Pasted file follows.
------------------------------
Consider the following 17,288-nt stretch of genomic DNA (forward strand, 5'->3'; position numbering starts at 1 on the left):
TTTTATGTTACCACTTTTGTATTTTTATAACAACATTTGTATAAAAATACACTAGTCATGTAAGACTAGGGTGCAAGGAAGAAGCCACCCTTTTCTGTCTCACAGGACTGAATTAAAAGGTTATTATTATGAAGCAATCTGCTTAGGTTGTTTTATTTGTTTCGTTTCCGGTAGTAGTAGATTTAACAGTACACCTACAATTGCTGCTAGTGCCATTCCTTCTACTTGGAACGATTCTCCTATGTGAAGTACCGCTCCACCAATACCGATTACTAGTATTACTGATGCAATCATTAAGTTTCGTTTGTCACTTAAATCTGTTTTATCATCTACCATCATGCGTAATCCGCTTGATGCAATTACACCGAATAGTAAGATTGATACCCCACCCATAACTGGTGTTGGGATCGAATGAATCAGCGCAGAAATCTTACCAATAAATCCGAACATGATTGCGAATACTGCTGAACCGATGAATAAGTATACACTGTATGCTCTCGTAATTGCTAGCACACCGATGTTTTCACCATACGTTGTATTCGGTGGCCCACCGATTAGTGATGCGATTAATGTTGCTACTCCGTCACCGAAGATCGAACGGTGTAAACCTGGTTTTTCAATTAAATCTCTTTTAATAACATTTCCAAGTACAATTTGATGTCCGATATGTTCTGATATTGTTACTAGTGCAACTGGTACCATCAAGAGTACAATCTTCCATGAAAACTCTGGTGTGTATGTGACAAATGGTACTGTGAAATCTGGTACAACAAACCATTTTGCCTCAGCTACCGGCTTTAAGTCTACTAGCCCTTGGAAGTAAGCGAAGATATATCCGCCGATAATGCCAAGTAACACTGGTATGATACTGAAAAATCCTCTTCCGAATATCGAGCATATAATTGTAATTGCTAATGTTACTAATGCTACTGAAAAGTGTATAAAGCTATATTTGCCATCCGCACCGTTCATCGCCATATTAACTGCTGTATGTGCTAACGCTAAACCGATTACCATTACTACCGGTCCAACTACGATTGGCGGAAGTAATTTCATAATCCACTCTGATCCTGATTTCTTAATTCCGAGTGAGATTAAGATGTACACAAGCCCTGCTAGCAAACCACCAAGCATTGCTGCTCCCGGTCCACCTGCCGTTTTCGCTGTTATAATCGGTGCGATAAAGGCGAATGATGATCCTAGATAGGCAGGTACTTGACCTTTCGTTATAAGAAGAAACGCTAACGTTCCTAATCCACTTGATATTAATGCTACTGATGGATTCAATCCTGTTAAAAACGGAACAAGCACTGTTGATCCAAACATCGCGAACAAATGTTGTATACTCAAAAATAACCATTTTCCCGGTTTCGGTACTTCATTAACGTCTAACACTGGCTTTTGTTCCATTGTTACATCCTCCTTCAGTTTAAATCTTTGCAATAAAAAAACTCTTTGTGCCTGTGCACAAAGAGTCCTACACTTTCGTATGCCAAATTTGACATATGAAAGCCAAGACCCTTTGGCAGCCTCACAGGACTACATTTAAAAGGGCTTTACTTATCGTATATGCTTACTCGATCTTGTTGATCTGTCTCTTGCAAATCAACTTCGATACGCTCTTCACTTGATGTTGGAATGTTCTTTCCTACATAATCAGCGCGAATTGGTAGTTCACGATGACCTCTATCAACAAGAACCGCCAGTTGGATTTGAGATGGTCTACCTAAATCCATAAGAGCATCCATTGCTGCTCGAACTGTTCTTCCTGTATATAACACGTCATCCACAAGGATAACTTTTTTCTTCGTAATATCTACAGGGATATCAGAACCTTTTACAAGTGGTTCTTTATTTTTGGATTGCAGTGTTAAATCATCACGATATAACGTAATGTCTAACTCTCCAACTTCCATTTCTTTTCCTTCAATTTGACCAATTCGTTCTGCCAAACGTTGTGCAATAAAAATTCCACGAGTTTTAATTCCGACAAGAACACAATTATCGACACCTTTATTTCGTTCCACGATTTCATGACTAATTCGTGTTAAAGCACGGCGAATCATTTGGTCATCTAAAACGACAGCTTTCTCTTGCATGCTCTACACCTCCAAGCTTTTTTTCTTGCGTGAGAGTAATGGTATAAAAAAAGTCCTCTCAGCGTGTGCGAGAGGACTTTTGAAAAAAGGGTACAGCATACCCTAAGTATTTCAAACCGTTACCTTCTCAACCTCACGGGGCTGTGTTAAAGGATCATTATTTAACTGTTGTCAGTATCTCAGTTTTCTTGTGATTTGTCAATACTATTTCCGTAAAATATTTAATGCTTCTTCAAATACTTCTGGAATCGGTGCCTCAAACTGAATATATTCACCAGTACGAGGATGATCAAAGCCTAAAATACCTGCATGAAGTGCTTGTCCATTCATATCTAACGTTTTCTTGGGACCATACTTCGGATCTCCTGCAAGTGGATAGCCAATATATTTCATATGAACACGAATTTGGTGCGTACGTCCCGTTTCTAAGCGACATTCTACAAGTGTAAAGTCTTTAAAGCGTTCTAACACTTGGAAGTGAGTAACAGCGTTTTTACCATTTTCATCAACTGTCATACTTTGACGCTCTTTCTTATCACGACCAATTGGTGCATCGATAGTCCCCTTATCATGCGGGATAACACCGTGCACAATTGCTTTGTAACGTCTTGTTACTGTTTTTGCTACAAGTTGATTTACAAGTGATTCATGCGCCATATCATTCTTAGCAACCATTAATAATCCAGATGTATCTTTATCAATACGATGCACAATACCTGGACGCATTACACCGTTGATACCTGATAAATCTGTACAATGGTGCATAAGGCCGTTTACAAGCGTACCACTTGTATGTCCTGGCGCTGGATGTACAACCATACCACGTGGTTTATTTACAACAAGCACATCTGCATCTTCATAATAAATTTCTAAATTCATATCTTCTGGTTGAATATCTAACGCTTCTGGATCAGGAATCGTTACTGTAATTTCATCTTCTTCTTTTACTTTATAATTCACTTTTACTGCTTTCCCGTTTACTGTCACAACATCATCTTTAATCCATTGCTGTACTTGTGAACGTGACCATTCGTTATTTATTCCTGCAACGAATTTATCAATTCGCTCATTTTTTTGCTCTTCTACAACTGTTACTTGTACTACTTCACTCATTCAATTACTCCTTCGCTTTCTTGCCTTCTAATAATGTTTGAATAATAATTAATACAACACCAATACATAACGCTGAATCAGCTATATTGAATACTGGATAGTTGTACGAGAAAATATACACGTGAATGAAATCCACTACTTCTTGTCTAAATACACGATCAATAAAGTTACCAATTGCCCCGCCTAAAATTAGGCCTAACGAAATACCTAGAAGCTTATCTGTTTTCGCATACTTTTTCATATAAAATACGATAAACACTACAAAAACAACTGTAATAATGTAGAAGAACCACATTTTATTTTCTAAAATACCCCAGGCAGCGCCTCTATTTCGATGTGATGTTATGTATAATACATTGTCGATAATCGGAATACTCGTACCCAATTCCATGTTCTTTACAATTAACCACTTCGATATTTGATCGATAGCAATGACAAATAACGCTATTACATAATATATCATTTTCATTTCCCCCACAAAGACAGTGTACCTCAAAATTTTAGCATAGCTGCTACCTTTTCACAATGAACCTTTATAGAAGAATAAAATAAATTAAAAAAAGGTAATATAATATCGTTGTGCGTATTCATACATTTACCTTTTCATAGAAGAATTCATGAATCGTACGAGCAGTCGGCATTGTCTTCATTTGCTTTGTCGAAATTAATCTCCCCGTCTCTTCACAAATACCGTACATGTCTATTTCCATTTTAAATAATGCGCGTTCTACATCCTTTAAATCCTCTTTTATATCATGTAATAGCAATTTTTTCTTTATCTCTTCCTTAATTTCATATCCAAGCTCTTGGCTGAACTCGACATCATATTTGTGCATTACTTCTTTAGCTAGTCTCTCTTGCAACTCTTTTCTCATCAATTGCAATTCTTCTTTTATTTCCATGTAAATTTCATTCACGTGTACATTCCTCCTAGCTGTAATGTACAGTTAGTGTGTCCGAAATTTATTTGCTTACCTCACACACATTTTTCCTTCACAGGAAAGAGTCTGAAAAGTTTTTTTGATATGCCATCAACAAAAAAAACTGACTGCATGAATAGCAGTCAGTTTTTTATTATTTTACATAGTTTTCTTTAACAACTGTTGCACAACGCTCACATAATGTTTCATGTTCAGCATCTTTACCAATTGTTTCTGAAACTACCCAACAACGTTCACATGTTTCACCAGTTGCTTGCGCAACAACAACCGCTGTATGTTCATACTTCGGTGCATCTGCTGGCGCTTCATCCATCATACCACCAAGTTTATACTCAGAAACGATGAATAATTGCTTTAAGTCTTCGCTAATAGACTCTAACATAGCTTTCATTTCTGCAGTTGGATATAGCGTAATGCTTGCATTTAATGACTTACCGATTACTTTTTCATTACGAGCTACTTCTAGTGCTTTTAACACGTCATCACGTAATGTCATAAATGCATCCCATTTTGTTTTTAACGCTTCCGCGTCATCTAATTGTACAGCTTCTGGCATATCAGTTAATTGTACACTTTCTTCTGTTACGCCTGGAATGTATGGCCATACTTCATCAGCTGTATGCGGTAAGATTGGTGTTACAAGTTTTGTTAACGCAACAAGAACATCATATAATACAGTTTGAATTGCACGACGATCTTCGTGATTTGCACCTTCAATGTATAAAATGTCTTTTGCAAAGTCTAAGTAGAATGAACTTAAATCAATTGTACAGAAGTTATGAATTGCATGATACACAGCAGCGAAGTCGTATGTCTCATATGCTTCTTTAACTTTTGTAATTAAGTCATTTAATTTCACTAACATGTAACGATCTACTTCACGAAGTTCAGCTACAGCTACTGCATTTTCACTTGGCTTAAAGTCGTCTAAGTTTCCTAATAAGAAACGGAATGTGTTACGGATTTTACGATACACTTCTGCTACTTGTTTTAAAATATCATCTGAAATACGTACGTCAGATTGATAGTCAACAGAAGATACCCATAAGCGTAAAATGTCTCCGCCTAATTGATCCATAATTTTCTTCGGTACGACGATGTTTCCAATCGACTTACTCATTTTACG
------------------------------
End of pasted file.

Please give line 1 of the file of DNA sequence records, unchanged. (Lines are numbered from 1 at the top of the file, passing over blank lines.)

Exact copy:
Consider the following 17,288-nt stretch of genomic DNA (forward strand, 5'->3'; position numbering starts at 1 on the left):